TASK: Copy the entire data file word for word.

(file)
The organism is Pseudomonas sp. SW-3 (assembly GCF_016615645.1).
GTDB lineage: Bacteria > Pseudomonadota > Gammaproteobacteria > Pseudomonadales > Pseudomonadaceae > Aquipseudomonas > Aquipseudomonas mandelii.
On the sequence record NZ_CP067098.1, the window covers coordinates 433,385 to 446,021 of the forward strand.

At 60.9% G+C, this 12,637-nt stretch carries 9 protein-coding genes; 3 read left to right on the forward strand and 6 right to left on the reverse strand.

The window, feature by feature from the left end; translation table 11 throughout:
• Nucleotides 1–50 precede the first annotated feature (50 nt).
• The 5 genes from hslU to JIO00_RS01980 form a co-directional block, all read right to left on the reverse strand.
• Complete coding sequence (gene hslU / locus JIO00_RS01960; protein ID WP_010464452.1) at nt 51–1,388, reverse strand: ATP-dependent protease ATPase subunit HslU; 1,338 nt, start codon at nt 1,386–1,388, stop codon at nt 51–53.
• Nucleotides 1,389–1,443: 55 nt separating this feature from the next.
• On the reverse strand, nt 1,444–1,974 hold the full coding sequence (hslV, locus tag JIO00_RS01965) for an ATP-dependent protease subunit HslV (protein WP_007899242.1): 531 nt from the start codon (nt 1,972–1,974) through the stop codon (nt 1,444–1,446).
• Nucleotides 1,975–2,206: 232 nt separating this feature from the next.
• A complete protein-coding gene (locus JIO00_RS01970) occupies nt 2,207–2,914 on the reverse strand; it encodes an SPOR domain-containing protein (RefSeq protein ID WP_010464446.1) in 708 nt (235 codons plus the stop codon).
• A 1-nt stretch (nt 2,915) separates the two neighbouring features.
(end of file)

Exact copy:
The organism is Pseudomonas sp. SW-3 (assembly GCF_016615645.1).
GTDB lineage: Bacteria > Pseudomonadota > Gammaproteobacteria > Pseudomonadales > Pseudomonadaceae > Aquipseudomonas > Aquipseudomonas mandelii.
On the sequence record NZ_CP067098.1, the window covers coordinates 433,385 to 446,021 of the forward strand.

At 60.9% G+C, this 12,637-nt stretch carries 9 protein-coding genes; 3 read left to right on the forward strand and 6 right to left on the reverse strand.

The window, feature by feature from the left end; translation table 11 throughout:
• Nucleotides 1–50 precede the first annotated feature (50 nt).
• The 5 genes from hslU to JIO00_RS01980 form a co-directional block, all read right to left on the reverse strand.
• Complete coding sequence (gene hslU / locus JIO00_RS01960; protein ID WP_010464452.1) at nt 51–1,388, reverse strand: ATP-dependent protease ATPase subunit HslU; 1,338 nt, start codon at nt 1,386–1,388, stop codon at nt 51–53.
• Nucleotides 1,389–1,443: 55 nt separating this feature from the next.
• On the reverse strand, nt 1,444–1,974 hold the full coding sequence (hslV, locus tag JIO00_RS01965) for an ATP-dependent protease subunit HslV (protein WP_007899242.1): 531 nt from the start codon (nt 1,972–1,974) through the stop codon (nt 1,444–1,446).
• Nucleotides 1,975–2,206: 232 nt separating this feature from the next.
• A complete protein-coding gene (locus JIO00_RS01970) occupies nt 2,207–2,914 on the reverse strand; it encodes an SPOR domain-containing protein (RefSeq protein ID WP_010464446.1) in 708 nt (235 codons plus the stop codon).
• A 1-nt stretch (nt 2,915) separates the two neighbouring features.